The resolution of the thickness measurement can be enhanced by carefully measuring the amplitude variations of the burst signature and estimating or finding the maximum. This can be done by full knowledge of the reflectance characteristics of silicon over the wavelengths of interest and matching the detected signatures thereto by computing a merit function comparison similar to that disclosed in the above cited copending application U.S. Ser. No. 07/804,872. Such a merit function draws from a library of precalculated reflectances for silicon at the various wavelengths and forms, for each sample reflectance for each pixel, a difference between each value in the library which is then squared and summed for that reflectance sample. Such a summation is done for each sample for each pixel and the merit function having the smallest difference is the one having the closest comparison and is selected as being the one corresponding to the thickness of the layer for that pixel.

In other words, a library of burst signals (S(z,t2)) for an SOI wafer illuminated by a Michelson interferometer is obtained by evaluating the integral: ##EQU2## where λ1, λ2 are the spectral wavelength limits of the instrument, R(λ,ns,ks,n1,k1,t1,n2,k2,t2) is the reflectance of the SOI wafer and M(λ,z) is the transmission of the Michelson interferometer, which illuminates the wafer. The parameter z is the difference in path length between the two arms of the interferometer. The reflectance of the SOI wafer is determined by the optical constants ns,ks, of the substrate and the optical constants n1,k1,t1 and n2,k2,t2 of the two films of thickness t1 and t2 in the SOI structure. It should be realized that such a library may be constructed from a calibration wafer in a manner similar to the method shown in connection with FIG. 4 of copending application Ser. No. 07/804,872. In either event, such a library is retrieved, as shown in a step 122 in FIG. 5 for each pixel.

A merit function MFk is constructed, as shown in a step 124, between a set of library burst signals S(z,tk) for a thickness tk and a set of measured data P(zi) at a set of distances z1 . . . zn, i.e., ##EQU3##

Clearly, if the measured and precalculated signals match exactly at some thickness value tk, then the merit function will be zero. In practice, the data contains noise and a zero value is not obtained. In this case the minimum value is sought by starting with a set of distances z1. . . zn, computing the merit functions for all values of tk and then progressively increasing the distance values to z1 +Δ. . .zn +Δ where Δ is the smallest resolvable increment of the mirror drive. The set of merit functions for each set of distances is computed continuously until a minimum merit function is obtained, as indicated in a step 126, at which point the value of t2 is determined.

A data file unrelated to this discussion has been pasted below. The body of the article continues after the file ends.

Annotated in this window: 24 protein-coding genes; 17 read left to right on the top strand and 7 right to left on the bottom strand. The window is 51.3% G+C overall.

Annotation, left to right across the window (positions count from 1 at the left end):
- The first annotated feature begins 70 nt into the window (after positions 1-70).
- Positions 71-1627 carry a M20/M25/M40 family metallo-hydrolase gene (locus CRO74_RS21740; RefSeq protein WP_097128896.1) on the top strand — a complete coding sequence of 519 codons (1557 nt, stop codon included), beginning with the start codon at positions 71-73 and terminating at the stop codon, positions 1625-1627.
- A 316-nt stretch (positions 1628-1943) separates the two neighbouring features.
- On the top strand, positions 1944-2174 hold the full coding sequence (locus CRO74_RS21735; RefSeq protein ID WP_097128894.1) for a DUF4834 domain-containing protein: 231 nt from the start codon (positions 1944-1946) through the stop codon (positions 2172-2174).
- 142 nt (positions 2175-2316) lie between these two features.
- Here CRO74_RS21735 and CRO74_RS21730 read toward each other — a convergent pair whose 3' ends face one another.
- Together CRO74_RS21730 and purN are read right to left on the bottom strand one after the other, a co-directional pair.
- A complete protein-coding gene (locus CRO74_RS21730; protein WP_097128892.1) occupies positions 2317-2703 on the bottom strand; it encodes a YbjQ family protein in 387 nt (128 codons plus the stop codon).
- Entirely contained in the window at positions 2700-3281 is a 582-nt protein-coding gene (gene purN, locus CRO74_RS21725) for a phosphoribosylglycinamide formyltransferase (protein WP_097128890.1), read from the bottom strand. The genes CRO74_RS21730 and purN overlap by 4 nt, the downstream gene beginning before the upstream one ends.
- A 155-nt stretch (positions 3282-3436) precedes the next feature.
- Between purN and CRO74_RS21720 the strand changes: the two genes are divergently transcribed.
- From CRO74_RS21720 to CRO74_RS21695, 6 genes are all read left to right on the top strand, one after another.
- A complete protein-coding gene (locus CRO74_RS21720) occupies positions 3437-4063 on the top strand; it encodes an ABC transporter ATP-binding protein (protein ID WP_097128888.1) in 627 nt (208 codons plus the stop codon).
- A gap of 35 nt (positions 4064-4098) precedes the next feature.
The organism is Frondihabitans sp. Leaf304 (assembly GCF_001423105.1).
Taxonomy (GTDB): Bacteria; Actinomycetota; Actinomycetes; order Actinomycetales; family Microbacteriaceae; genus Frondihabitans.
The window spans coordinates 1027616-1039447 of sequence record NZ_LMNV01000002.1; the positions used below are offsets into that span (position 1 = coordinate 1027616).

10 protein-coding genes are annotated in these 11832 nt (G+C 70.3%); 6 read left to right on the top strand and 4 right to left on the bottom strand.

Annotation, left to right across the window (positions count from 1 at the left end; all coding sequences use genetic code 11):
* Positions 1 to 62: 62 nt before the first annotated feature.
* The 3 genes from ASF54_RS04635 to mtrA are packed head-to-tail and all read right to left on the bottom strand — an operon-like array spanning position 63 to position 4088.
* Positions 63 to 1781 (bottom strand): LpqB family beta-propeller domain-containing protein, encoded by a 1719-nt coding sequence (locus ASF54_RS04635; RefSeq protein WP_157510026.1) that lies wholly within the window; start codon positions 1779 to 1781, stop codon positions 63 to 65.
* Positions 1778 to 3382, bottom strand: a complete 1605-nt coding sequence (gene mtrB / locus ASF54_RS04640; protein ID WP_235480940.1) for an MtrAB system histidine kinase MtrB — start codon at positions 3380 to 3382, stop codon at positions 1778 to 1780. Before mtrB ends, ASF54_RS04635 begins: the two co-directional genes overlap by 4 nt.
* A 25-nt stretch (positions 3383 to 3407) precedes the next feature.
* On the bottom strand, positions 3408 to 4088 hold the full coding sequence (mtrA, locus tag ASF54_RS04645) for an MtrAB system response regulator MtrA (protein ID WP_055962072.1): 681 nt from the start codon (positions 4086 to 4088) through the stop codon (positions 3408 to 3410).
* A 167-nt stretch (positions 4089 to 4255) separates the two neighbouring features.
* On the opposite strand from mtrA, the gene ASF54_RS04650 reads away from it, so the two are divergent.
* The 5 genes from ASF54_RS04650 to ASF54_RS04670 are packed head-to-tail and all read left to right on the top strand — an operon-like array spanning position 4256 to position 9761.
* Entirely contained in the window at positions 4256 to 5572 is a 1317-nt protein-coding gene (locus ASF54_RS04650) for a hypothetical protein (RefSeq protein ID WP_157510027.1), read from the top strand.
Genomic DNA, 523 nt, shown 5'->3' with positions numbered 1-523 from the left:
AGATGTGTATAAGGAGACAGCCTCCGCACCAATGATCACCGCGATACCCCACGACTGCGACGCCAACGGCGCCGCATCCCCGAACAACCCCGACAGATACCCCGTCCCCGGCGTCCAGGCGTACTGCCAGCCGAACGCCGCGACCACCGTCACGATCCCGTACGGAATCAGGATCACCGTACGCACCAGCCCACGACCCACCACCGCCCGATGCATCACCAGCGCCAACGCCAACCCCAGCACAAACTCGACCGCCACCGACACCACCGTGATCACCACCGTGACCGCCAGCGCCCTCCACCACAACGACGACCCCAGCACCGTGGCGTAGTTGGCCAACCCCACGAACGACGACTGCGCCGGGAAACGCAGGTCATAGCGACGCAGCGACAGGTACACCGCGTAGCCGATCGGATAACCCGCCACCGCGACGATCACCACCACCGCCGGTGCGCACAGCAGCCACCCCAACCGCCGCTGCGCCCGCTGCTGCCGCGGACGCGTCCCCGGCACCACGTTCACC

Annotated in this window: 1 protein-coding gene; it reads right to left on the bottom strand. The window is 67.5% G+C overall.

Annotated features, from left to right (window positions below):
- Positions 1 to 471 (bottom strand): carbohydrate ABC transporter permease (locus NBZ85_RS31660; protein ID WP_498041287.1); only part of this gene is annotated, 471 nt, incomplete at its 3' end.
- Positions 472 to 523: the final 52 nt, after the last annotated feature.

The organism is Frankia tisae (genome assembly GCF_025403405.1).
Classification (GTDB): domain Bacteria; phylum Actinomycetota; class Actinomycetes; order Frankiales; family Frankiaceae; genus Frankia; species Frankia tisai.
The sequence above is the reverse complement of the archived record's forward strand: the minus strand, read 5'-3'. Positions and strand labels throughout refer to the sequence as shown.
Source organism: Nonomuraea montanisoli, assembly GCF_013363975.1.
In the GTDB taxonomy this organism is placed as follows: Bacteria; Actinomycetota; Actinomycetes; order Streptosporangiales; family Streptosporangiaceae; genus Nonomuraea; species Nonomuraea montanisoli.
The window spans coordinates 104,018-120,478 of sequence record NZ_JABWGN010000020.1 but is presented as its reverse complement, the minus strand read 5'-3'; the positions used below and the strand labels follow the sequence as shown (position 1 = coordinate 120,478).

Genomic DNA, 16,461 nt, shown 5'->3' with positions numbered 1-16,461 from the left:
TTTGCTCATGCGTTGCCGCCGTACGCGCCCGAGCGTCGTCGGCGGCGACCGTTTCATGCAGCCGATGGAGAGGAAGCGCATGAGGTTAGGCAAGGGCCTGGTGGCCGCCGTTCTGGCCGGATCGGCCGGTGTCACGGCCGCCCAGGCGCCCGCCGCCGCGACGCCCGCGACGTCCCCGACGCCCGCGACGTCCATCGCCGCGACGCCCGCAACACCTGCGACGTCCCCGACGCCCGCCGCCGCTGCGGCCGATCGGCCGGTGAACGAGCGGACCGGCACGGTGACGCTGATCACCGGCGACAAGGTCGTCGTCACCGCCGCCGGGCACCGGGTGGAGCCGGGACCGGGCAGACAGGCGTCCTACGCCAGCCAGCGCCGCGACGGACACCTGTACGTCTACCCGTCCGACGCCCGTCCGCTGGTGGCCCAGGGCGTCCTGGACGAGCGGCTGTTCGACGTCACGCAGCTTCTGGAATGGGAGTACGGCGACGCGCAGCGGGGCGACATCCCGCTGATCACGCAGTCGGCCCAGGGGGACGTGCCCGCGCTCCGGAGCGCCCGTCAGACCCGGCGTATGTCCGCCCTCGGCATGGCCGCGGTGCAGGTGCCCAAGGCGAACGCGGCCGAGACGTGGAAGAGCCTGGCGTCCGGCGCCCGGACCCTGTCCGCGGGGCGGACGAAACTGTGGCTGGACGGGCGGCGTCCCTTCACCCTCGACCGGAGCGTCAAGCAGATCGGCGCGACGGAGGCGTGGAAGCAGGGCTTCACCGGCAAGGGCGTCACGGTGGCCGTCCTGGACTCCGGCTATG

In a similar way, the algorithm can be used to determine the thickness t1 of a free standing polished slab of silicon or other IR transmitting material by generating libraries for values of t1 with t2 =0.0 and ns =1.0 and ks =0.0 (air).

This and other equivalent techniques may be used to find the maximum of the layer signature in order to find the thickness with a high degree of accuracy.

Although the invention has been shown and described with respect to a best mode embodiment thereof, it should be understood by those skilled in the art that the foregoing and various other changes, omissions and additions in the form and detail thereof may be made therein without departing from the spirit and scope of the invention.

Claims (14)

I claim:
1. A method for determining thickness of a semiconductor layer, comprising the steps of:
combining an input light image of an infrared source with an output reflected light image of the source from the semiconductor layer which input and output light images traverse a variable length image path; and
detecting, for each of a plurality of areas of a surface of the semiconductor, a signal burst in the combined input and output light images at a discrete length in the variable length image path corresponding to the thickness of the semiconductor layer.
2. The method of claim 1, further comprising the steps of:
for each area, sampling the magnitude of the signal burst at a plurality of selected spaced apart sample points in proximity to the detected discrete length; and
comparing the sampled magnitudes of the signal burst to signal magnitudes corresponding to similarly spaced apart samples of a plurality of known thickness semiconductor layers for matching one of the plurality of known layer thickness samples to the signal burst sample points for determining the thickness.
3. The method of claim 2, wherein, for each area, the step of comparing comprises the steps of:
comparing a plurality of groups of stored samples of known thickness layers to the signal burst sample points; and
finding a group of stored samples that more closely matches the signal burst sample points than any other group.
4. A method for determining thickness of a semiconductor layer, comprising the steps of:
providing an image of an infrared light source to a beamsplitter in an interferometer having a stationary mirror and a movable mirror that is movable from a first point to a second point;
moving the movable mirror from the first point to the second point;